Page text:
Hofosawa Awena Rutherford was yesterday afternoon sentenced to a total of 98 years in jail for killing her two children, Hodaciea Cadogan and Jabari Cadogan Jnr, whom she poisoned in 2014.
Justice Navindra Singh, who sentenced Rutherford on two counts of man-slaughter for the killing of four-year-old daughter Hodaciea and one-year-old son Jabari Jr, said he could not understand why the woman was not indicted for murder, while noting that he found the killings to have been premeditated.
“Everything points to murder,” the judge opined.
Referencing the evidence presented at trial, Justice Singh said he could not fathom how Rutherford could possibly have mistaken the rat poison that she administered to her children for anything else.
Her claim had been that as far as she knew she had bought and given to them “cold tablets.”
The judge remarked that the poison, in the form of carbon tablets, carries a pungent odour, which would have become evident from the moment its packaging was opened.
He said the fumigation scent would not be missed as such tablets do just that, “fumigate.”
Meanwhile, in her brief address to the court, a tearful Rutherford begged Justice Singh for mercy, declaring that she has her imperfections and has made her fair share of mistakes.
“I am not perfect. I have my shortcomings and made my mistakes in this life,” the woman said, as she turned towards her many relatives seated in the public gallery to whom she apologised for having caused shame and pain.
“I am sorry for all the shame and pain I caused to you,” she told members of her family, who at that point were also moved to tears.
A sobbing and barely audible Rutherford, who professed her love for her children, said that no one in the world could have loved them more than she did, while adding she prayed their souls rest in peace.
While the woman begged for mercy, however, State Prosecutor Abigail Gibbs asked the judge to impose the maximum penalty, while highlighting the manner in which the children’s lives were taken from them.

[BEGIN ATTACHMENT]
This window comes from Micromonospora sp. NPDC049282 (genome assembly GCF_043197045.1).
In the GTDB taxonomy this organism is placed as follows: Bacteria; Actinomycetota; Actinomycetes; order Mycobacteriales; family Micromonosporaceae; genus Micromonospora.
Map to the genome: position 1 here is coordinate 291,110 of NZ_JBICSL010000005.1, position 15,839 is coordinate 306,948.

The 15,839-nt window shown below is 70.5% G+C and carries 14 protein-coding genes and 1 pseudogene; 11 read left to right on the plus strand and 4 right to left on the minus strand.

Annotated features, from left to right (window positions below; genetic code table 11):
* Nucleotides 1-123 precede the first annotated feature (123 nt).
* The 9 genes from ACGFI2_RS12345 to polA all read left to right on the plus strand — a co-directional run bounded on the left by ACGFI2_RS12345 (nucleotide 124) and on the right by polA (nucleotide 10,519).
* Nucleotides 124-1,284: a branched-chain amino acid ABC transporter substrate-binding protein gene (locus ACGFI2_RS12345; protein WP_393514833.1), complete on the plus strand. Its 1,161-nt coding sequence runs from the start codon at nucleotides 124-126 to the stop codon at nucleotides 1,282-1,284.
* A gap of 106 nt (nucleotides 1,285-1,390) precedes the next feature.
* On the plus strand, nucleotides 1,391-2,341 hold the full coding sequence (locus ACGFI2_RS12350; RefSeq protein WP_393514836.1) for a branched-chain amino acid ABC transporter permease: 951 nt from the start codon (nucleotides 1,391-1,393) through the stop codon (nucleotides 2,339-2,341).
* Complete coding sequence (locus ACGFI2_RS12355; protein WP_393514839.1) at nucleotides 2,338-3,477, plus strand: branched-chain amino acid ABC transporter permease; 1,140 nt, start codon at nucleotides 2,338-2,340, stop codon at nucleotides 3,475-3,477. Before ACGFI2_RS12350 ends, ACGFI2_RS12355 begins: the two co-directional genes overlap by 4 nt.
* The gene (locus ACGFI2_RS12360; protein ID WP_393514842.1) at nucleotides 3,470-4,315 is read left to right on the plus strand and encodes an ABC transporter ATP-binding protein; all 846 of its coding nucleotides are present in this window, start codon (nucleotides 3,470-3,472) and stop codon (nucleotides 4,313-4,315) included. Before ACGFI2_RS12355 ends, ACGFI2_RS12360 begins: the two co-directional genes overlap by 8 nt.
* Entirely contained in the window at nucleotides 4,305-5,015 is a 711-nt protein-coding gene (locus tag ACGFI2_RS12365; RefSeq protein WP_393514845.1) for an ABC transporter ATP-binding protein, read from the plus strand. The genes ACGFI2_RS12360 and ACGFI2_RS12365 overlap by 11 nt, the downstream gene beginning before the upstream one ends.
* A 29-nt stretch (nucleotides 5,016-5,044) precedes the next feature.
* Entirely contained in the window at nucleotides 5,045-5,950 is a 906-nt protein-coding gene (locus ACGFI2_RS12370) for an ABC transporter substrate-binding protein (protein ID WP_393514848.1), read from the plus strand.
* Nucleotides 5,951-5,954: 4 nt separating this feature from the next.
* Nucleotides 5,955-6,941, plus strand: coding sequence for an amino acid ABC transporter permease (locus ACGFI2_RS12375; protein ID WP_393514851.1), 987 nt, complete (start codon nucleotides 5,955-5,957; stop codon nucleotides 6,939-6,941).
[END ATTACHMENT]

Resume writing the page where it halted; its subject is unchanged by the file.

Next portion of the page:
There were sighs of distress from the woman’s family when Gibbs made the call for the maximum penalty.
In an impassioned address, Gibbs said that Rutherford knew exactly what she was doing.
“Their lives were taken by their own mother,” the prosecutor lamented, before adding that the woman’s role was to love and care for them, but that she had instead failed them both in this regard.
Addressing defence attorney Adrian Thompson’s earlier submission of his client having had “a hard life and financial challenges growing up,” Gibbs emphasised that such circumstances do not justify killing, “especially your own children.”
For his part, Thompson, who begged for mercy on his client’s behalf, said that having reviewed the probation report done on her, he gleaned that “the circumstances of her upbringing were not ideal.”
He said that the young woman dropped out of school at age 16 after becoming pregnant, and that she had also lost her mother at a tender age.
In spite of these challenges, however, Thompson said that Rutherford forged ahead and had been in the process of seeking employment with the Guyana Police Force.
According to counsel, the woman had not only been beset by financial difficulties but she had also not been in the best of health “mentally.”